‘King Richard’: An embodiment of the American dream

Sophia Yang, Senior Staff Writer

King Richard' Trailer: Beyonce Teases New Song “Be Alive” – The Hollywood Reporter
Richard Williams (Will Smith) and the rest of his family go to his daughter Venus Williams’ (Saniyya Sidney) first Juniors’ tennis tournament. (Photo: HBO Max)

A sports biopic about a father’s desire to make his two daughters tennis stars, “King Richard—”, directed by Reinaldo Marcus Greene, details Serena and Venus Williams’ journey to become two of the greatest tennis players in history.

Prior to the birth of his daughters, Richard Williams (Will Smith) formulates a plan to raise the two to stardom and make history. The movie is filled with a sense of his urgency as the elder Venus Williams (Saniyya Sidney) is chosen over her sister Serena Williams (Demi Singleton) and gradually makes her ascent in the tennis community.

A Compton man of humble roots, Richard was deprived of the chance to fulfill his own dreams, leading to him pushing his hopes onto his daughters. Loud, brash, and opinionated, Richard is the driving force behind his daughters’ strict practice regiments and tireless search for coaches. 

The film starts with family practices at run-down tennis courts in their neighborhood, as the Williams’ financial situation dictates their inability to afford professional training. As Venus and Serena demonstrate increasing prowess, Richard begins to feverishly search for a coach, handing out brochures and explaining his plan to many, only to be turned aside time and time again.

The hindsight of the viewers is what makes the film itself so great; if anyone were to be approached in the moment and convinced by a man that his daughters were to be the next Mozarts of tennis, they would laugh in disbelief. Smith is a critical component to the uplifting message of the story as he embodies Richard’s determination and spirit down to his Compton accent.

As the movie progresses, Richard finds a coach only willing to take on Venus. With more professional coaching, she improves exponentially and begins participating in juniors tournaments, placing first with ease every time. 

After years of hard work and dedicated training, the movie climaxes with Venus playing the best tennis player in the world: Arantxa Sánchez-Vicario. 

Throughout the movie, Richard’s stubborn nature often clashes with the opinions of coaches. His decisions are unconventional, and never once does the movie imply the possibility of them being wrong.

His refusal to sign with agents after one of them comments about his background, and later making the controversial decision to withdraw Venus from all Junior’s tournaments illustrates his notably unorthodox coaching style.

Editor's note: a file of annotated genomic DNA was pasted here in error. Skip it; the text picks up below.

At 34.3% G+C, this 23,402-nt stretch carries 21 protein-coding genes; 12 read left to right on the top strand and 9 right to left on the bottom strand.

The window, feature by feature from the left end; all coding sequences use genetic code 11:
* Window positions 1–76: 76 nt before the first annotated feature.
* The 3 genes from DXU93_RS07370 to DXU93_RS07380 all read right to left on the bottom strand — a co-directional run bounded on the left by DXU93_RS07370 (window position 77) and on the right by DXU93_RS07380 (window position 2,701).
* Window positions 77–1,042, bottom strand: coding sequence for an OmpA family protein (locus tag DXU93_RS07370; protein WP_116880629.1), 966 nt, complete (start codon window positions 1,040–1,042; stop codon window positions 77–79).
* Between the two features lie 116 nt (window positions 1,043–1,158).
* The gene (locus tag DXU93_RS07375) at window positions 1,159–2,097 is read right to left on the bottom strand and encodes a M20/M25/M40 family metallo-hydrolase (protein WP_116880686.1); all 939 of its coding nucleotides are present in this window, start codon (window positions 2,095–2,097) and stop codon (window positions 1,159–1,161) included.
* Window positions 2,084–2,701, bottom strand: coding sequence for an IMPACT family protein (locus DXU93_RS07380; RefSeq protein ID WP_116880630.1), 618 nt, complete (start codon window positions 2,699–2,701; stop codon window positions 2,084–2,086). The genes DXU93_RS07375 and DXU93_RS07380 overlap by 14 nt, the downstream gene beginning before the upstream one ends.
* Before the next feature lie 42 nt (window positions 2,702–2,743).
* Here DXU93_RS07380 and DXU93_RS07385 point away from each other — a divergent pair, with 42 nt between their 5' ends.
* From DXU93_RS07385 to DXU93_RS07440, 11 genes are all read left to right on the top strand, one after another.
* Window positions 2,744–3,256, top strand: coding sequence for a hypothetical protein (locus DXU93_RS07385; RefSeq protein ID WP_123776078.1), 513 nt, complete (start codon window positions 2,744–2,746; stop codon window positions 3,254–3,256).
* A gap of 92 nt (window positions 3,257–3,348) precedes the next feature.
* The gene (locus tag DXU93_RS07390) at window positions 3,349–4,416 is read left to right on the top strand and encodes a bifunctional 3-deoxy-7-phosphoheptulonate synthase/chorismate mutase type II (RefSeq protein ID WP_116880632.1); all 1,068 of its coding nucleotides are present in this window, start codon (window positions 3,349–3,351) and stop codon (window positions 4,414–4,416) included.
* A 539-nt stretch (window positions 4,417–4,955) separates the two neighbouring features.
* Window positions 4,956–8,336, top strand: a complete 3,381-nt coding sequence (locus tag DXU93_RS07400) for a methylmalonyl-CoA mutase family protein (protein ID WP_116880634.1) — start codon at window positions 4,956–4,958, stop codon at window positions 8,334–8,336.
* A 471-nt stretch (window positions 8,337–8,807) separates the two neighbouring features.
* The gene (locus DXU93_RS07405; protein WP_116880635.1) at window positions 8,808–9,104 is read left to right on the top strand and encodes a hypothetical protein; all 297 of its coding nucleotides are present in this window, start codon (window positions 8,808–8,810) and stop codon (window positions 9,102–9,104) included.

Being a tribute to Richard, the film never outwardly criticizes him for his seemingly rash decisions, but still effectively conveys his flaws. Richard constantly struggles to balance giving his daughters a normal life while attempting to push them further, at times causing familial strife. 

Smith does a fantastic job of capturing the heart and soul of Richard: a formidable man wounded by his past. His stubbornness and pride can be attributed to insecurities regarding past vulnerabilities. Much of what sets this film apart from typical sports biopics is Richard’s unpredictable personality and its influence on his daughters’ unique rise to glory.

Cinematographer Robert Elswith is no doubt talented at directing dramas, as the highlights of the film were Richard’s interactions with family and coaches. However, the tennis sequences are repetitive at times, and for a non-player, it is difficult to discern the improvement in skill across all of the shots. Otherwise, Greene’s work in the technical aspects of lighting, color schemes, and music is incredibly well done. From washed-out colors of the neighborhood courts to the spotlights at the Bank of the West Classic, the cinematography ensures an engaging experience throughout.

The movie places heavy emphasis on Richard paving the way for other African Americans in addition to his daughters, and the challenges he surmounts throughout the process. His family’s rags to riches story is incredibly inspiring, and the movie is well-deserving of its six Academy Award nominations and five Oscar nominations.

With little to no shortcomings, ‘King Richard’ is a fantastic encapsulation of the American dream, showing the world how one man’s iron will led his family to rise from a poverty-stricken past and dominate a sport of privilege.

“King Richard”

2 hours 24 minutes

Rated PG-13

Directed by Reinaldo Marcus Green

Starring Will Smith, Aunjanue Ellis, Saniyya Sidney, Demi Singleton, Tony Goldwyn, and Jon Bernthal.